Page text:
And I totally agree that doing nothing is not the way forward, but my point is that too many companies are trying to suggest they can run when really they are only just taking their first steps of walking. It’s encouraging that a lot of companies are showing initiative and enthusiasm (although SAP didn’t give many a choice), but there should be some honesty and realism. But then again I think it was Jarret Pazahanick who recently pointed out that every consultancy makes a claim of being “World class” so I think it’s just another case of the same. Eventually the men will stand out from the boys, but in the meantime customers need to stay vigilant when engaging with a “traditional” SAP HCM consultancy.

      Best regards,

      Luke

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  9. Latunde Laniyan

    Thanks Luke,

    Well articulated write up and i want to believe many customers will be confused at this point about migrating to clouds but like you rightly said 2013 will be a “Wild West” for SAP HCM and SuccessFactors just few weeks in 2013 there is been quite a number of articles on SAP HCM and Successfactors and cloud computing business in general and clients will have to weigh the options and opportunities in migrating to the cloud and how this will help them run better. Hope HR2013 enlighten us more on the benefits and roadmap for SAP HCM and SuccessFactors.

    Regards.  

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    1. Luke Marson Post author

      Hi Latunde,

      Thanks for your comments. There have been a few articles already and SAP have had to get some corrected or have highlighted others as being incorrect. This is a worrying trend and what is more worrying are the number of sessions being given by companies whose source of information is not implementation experience, but blogs written by people like Jarret Pazahanick and myself. Chinese Whispers and all that! I watched a recent webinar by “experts” and many of the answers given were generic or easily obtainable public information, so nothing special. I hope things change soon, but it will take a while for the real experts to emerge.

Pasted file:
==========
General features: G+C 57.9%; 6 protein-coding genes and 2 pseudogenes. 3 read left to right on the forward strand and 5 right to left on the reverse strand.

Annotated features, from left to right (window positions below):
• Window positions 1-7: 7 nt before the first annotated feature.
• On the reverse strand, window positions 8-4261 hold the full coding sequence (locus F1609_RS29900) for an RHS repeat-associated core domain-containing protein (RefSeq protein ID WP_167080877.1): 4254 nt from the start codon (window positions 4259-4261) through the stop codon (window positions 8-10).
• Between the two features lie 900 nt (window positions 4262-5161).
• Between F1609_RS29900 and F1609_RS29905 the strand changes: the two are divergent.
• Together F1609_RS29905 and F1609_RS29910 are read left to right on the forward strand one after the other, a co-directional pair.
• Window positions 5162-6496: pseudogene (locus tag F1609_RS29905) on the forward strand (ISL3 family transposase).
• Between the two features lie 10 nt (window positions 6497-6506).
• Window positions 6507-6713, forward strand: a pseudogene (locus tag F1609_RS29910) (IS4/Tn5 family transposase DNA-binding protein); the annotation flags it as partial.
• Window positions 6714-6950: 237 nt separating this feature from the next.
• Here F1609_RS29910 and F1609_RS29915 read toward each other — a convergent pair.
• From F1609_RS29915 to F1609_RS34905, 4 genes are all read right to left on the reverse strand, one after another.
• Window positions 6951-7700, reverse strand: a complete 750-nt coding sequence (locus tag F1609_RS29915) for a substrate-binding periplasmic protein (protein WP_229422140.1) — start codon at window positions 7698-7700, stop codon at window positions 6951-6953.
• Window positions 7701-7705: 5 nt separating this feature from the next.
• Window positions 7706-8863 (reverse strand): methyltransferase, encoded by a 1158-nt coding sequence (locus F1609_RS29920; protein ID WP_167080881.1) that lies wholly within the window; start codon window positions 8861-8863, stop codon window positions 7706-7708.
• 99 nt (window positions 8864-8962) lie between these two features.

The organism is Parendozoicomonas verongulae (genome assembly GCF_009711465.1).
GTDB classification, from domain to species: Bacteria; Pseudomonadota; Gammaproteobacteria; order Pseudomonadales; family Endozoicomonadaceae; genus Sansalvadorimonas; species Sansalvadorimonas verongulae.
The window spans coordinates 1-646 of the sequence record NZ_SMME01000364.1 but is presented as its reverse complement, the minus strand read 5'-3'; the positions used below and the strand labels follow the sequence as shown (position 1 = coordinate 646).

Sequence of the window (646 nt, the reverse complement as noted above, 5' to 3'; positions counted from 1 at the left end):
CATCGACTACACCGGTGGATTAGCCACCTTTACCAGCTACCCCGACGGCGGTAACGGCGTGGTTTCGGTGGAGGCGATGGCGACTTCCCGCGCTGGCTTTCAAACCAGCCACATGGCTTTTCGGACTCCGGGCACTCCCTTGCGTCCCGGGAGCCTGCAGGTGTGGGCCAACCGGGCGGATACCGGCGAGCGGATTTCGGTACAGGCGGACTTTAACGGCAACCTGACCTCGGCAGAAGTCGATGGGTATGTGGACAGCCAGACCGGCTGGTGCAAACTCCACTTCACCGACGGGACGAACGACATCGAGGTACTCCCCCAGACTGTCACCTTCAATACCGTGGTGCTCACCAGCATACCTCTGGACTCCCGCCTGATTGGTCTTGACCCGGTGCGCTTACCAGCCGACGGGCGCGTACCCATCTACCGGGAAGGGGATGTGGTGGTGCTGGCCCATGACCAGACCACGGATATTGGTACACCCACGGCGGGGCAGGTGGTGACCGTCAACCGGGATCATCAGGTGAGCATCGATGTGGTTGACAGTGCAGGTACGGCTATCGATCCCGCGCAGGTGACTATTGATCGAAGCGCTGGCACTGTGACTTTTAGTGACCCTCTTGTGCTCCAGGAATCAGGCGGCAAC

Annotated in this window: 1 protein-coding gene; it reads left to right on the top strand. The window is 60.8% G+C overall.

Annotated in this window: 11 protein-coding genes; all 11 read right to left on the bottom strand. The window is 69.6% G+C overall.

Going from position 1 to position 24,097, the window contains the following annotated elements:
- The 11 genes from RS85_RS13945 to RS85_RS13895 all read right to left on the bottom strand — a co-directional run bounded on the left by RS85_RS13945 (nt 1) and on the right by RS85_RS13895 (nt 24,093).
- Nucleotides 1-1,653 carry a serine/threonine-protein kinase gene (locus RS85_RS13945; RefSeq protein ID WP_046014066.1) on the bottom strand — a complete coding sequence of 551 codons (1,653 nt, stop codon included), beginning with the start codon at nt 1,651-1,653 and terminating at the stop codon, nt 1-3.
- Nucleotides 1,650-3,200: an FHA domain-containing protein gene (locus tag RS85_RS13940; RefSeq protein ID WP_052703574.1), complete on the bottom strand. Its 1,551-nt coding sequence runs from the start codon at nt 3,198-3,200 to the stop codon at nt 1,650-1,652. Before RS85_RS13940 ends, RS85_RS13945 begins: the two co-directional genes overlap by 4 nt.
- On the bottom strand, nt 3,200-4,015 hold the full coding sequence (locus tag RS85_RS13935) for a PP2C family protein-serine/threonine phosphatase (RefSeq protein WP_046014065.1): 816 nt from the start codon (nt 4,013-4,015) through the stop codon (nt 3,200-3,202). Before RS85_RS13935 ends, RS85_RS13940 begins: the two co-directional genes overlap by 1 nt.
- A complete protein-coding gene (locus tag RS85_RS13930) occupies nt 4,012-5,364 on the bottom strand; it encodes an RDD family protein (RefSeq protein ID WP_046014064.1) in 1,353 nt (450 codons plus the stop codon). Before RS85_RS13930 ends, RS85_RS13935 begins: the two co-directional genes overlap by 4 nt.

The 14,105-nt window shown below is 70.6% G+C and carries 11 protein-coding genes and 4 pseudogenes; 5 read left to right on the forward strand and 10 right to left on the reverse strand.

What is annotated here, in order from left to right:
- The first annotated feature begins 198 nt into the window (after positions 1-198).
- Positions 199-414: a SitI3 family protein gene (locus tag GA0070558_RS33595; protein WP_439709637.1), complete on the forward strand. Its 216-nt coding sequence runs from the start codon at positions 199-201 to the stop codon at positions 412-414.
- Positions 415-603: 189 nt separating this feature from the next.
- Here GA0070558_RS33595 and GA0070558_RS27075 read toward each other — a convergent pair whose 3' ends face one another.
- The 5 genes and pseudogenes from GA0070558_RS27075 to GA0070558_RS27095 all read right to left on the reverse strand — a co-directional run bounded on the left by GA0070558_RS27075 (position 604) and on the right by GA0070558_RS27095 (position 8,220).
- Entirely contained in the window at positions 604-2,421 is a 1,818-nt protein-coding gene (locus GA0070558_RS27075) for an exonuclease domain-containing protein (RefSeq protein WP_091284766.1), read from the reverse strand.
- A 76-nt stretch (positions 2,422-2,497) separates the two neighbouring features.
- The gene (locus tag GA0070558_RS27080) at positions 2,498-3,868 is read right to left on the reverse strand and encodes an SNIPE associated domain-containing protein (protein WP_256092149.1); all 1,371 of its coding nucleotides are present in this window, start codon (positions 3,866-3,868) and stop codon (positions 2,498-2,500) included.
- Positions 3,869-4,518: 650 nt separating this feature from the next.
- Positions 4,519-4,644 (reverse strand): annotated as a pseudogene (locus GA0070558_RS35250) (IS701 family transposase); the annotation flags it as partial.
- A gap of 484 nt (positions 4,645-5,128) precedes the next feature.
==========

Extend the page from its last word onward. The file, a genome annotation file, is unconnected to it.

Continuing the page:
Best regards,

      Luke

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  10. Stephen Burr

    In my dealings with SuccessFactors, I’ve seen these definitions to distinguish between trained, experienced and expert. 

    Expert = Trained and certified by SuccessFactors + experienced in at least two full implementations + able to act as mentor for other consultants.
    Experienced = Trained and certified by SuccessFactors + experienced in at least two full implementations.
    Trained = Trained (no implementation experience ) by SuccessFactors.

    I thought these definitions were relevant here and would be useful to customers who can “qualify” the expertise of resources.